Standing Guard over Gulmit

Zulfiqar Ali Kalhoro on the importance of preserving the historic Ondra fort

Standing Guard over Gulmit
The culture and history of Gojal valley always fascinates me. In fact, I have written several articles on the history, heritage and culture of that valley: the information from my articles has been shared on several websites without acknowledgment. I also wrote on Ondra fort earlier but it was a brief note about the fort – which once again was widely disseminated without credit.

Gojal valley is host to a number of historical monuments located at each of its villages – a few of which are just crying out for renovation and waiting to be promoted as tourist sites. Gulmit, the main town in the Gojal valley is dotted with wooden mosques, maktabs (religious schools) shrines and fortresses.

Speaking of fortresses, there are many in Gojal valley: namely Qalanderchi fort in Misghar valley, Rashit fortress in Chiporsun valley etc. However, the Ondra fort is more prominent than the others. This fort is perched on Ondra hill overlooking Gulmit and Ghulkin villages.

Ondra fort and hills of Gulmit

There are many contradictory dates about the construction of the fort which are based on the oral traditions prevalent among the Wakhi community of Gulmit. It is not known who the ruler of Hunza was when the fort was built. It is also difficult to reach any conclusions regarding the rule and arrival of Qutlugh Beg into Gulmit: as to whether he invaded Gulmit from Hunza or came all the way from Wakhan. These are some of the important questions that need to be investigated. Local people believe that he was the first Wakhi ruler who established his rule in Gulmit, threatening the Mirs of Hunza. This, again, is a claim that needs to be corroborated with written records which are hard to find with reference to Qutlugh Beg’s reign and his probable construction of fort. Local people believe that before him, Gulmit was under the control of the Mir of Hunza, whose name is not known to many of the oral historians of Gulmit and other Wakhi villages. A few who name Azhur Jamshid as the ruler of Gilgit under whose dominion Hunza lay, and that he lived many centuries before Qutlugh Beg.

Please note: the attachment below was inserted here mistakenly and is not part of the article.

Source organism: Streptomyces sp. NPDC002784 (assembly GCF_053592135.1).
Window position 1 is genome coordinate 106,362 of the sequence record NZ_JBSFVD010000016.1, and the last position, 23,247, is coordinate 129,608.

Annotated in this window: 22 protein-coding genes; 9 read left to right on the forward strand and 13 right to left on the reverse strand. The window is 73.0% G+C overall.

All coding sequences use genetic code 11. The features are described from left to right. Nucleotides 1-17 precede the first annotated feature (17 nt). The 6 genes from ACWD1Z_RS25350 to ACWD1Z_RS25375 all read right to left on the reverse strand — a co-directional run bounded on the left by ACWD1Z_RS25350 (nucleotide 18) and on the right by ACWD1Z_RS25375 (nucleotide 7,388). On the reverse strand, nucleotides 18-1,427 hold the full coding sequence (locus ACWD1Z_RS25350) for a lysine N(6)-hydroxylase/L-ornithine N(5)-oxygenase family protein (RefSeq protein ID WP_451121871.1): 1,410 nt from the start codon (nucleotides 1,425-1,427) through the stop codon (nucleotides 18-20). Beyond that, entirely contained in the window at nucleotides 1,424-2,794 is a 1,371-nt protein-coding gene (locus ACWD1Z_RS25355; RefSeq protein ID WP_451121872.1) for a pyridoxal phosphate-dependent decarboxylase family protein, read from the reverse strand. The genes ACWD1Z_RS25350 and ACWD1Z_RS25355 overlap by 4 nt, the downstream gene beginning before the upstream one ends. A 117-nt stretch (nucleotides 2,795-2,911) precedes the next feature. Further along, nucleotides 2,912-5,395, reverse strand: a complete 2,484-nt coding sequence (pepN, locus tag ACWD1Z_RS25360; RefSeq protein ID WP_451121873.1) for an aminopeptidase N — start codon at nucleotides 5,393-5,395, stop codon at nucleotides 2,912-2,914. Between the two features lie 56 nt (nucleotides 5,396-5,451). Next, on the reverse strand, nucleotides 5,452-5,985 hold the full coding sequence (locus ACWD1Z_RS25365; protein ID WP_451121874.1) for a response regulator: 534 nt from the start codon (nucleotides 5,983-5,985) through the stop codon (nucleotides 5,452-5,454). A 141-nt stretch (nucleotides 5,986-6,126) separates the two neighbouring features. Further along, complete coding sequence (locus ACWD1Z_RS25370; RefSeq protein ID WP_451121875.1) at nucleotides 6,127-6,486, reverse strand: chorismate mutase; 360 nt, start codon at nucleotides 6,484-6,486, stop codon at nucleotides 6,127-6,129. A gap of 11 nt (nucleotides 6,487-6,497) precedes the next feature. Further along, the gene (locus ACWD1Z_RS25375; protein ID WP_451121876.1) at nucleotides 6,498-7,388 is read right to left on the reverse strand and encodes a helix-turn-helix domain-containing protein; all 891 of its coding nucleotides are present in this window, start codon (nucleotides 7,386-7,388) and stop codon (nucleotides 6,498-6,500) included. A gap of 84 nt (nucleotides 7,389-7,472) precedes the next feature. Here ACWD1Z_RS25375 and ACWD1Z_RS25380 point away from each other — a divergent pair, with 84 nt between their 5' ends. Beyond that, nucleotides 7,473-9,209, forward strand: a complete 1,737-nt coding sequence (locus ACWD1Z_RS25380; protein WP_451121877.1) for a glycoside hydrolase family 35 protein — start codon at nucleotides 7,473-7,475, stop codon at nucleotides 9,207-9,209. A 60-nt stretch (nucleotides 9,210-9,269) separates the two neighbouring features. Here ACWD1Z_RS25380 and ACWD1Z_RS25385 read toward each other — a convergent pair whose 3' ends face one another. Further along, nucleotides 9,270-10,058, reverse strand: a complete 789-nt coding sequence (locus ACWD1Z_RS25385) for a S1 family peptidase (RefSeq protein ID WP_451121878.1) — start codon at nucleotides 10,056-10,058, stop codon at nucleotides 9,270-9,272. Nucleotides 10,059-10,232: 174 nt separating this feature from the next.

ccording to oral historians whom I interviewed, the territory of Qutlugh Beg started from Khyber village and ended at Chaman Gul. In order to secure his territory from invaders, he built two gates, one at Khyber village  and the other at Chaman Gul village, which were closed at night and opened in the day. In times of war, these were firmly closed: thus keeping enemies away from his realm. The remains of the both gates and fortification walls can still be seen at Khyber and Chaman Gul villages.

In order to rein in the probable advance of enemies from north and south, he built the Ondra fort. To the north lay the State of Hunza, and to south the  Kyrgyz invaders who used to attack Gulmit so as to obtain control of the pastures for their livestock.

Remains of the northern rampart of Ondra fort

The height of the ramparts of the fort ranges from 6 to 13 feet above the ground. There were many living quarters inside the fort. One can find the living quarters at two places: one on southern side and the other on the northern side. These living quarters are separated by the central wall of the fort that runs east to west. The cental rampart is higher than the southern and northern fortification walls.